After catching lunch (as you read in part 2) we were pretty tired. The previous night at the pension was spent in an overheated room. We thought we could control the ondol but that wasn't true. So it felt like a really hot jimjilbang (Sauna). To counteract this we opened up the windows and even perched the door open a little. That seemed to help and I fell asleep only later to be awoken by dogs barking nearby.
We both wanted to see more but decided to head back to the pension and take an afternoon nap. It seemed to do the charm and by 3pm we were up and ready to see a few things before the sun went down.
We decided on some historical places nearby the "downtown" area.
It is interesting to know that the people who lived a long time ago were fascinated with the stars. The Silla people seemed to be included in this as they had built the Cheomsongdae Observatory.
We came to the area in which the observatory was located where there was a vast field with some tombs. To me it felt like the old kings and queens of those tombs must of been upset since it was very windy and cold.
Also what you see is the remnants of what were Silla structures.
The tower is built out of 362 pieces of cut granite which some claim represent the 362 days of the lunar year. Some surveys of the site have indicated that there are 366 blocks. It has 27 circular layers of stones (some associate it with the fact that Queen Seondeok was considered to be the 27th ruler of Silla) surmounted by a square structure. 12 of the layers are below the window level and 12 are above. There are 12 large base stones set in a square, with three stones on each side. These sets of 12 may symbolize the months of the year.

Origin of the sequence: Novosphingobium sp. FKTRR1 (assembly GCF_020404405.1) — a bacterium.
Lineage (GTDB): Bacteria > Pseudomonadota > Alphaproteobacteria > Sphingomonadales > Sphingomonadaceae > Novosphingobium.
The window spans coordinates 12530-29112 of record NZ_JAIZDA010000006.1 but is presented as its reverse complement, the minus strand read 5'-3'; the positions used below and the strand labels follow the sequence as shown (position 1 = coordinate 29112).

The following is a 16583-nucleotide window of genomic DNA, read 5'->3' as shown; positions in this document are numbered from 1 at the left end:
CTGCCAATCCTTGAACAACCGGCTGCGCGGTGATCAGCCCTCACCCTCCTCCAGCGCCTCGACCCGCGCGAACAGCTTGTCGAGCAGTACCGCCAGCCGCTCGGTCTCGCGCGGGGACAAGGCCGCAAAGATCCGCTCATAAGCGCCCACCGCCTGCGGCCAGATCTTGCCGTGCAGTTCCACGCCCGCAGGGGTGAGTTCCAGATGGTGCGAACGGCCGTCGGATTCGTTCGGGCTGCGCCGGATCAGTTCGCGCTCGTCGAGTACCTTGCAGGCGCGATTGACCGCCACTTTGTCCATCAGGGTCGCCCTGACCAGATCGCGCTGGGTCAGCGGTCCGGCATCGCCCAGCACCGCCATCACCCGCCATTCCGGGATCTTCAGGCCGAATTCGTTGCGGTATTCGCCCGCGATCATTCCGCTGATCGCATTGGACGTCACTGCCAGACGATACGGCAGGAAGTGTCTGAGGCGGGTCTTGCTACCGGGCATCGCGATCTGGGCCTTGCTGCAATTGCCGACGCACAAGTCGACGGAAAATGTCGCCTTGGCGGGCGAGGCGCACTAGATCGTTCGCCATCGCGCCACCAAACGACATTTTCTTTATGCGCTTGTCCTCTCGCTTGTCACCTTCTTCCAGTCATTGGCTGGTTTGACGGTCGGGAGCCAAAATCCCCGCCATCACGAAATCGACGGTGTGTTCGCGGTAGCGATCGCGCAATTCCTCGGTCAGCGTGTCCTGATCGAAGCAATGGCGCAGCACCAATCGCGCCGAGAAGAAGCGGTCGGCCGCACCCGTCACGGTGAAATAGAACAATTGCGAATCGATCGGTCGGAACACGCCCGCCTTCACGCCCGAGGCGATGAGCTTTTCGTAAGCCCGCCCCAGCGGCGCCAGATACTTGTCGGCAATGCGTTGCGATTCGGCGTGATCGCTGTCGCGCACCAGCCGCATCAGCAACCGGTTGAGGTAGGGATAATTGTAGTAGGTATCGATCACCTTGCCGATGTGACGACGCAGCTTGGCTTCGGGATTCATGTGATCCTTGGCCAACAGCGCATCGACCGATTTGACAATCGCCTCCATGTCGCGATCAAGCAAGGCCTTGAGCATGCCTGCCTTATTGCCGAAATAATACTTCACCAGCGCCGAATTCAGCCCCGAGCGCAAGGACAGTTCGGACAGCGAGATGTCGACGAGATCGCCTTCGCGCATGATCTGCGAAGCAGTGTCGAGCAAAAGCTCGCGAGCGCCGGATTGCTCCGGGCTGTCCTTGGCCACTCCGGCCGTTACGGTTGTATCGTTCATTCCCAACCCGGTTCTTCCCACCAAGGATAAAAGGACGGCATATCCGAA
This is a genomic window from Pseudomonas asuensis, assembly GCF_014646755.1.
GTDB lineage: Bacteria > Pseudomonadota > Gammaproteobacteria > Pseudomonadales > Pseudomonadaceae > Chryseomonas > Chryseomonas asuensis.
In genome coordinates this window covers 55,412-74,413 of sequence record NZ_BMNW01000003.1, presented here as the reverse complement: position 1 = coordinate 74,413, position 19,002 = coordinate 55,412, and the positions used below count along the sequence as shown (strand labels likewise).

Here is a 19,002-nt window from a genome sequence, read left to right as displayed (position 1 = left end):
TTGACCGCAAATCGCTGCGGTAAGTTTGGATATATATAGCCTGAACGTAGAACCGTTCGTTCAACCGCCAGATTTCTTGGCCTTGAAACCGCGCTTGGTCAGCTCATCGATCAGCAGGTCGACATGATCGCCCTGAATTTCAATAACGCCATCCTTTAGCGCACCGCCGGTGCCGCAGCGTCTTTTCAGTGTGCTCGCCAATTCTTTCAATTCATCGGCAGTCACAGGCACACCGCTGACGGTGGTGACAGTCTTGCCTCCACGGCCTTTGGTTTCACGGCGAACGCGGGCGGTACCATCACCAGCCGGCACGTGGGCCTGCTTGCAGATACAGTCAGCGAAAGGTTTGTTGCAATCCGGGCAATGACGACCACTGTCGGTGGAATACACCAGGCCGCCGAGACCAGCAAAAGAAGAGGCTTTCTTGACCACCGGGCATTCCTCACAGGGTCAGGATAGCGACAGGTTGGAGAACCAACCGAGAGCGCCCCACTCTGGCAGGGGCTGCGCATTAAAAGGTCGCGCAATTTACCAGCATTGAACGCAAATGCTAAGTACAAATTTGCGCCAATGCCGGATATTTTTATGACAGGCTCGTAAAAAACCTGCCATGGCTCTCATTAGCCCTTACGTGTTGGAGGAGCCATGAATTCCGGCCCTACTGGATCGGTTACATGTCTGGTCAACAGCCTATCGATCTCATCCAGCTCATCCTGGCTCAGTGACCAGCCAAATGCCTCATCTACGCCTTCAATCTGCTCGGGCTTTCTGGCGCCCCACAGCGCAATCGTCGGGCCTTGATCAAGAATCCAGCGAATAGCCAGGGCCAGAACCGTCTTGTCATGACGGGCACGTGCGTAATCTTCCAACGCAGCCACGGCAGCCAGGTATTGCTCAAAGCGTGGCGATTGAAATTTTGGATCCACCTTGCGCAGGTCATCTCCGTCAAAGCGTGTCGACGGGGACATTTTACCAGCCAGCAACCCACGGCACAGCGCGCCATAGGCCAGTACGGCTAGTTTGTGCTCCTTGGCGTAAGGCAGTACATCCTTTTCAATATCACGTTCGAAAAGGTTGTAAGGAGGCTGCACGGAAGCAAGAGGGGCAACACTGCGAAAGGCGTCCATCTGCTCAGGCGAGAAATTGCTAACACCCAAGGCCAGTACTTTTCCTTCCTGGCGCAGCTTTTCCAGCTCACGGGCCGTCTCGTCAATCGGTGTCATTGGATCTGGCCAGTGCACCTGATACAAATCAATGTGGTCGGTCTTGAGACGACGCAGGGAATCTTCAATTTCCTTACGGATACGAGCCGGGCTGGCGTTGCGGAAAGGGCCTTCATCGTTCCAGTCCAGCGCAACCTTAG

During the making of Tumuli Park, a number of ancient tombs were investigated. These included not only stone-piled wood-lined chamber tombs, but also jar-coffin tombs, stone-lined chamber tombs, and tunnel-type tombs, revealing the various burial methods during the Shilla period.
First you go through a gate and then walk a little path through a forest. Then you come to the sloping hills of the tombs. It almost feels surreal.
Cheonmachong or Heavenly Horse Tomb:
The stuff in the display cases weren't the actual relics and instead were replicas. To see the actual relics one had to go to the Gyeongju National Museum, which we did and I will post on this later.
We moved on out of the tomb and strolled through the park back to our car.
This was a statue in the parking lot, which made a great golden reflection in the setting sun's rays.
For dinner we had ssambap, which was basically a lot of sidedishes and some meat to wrap in a lettuce leaf.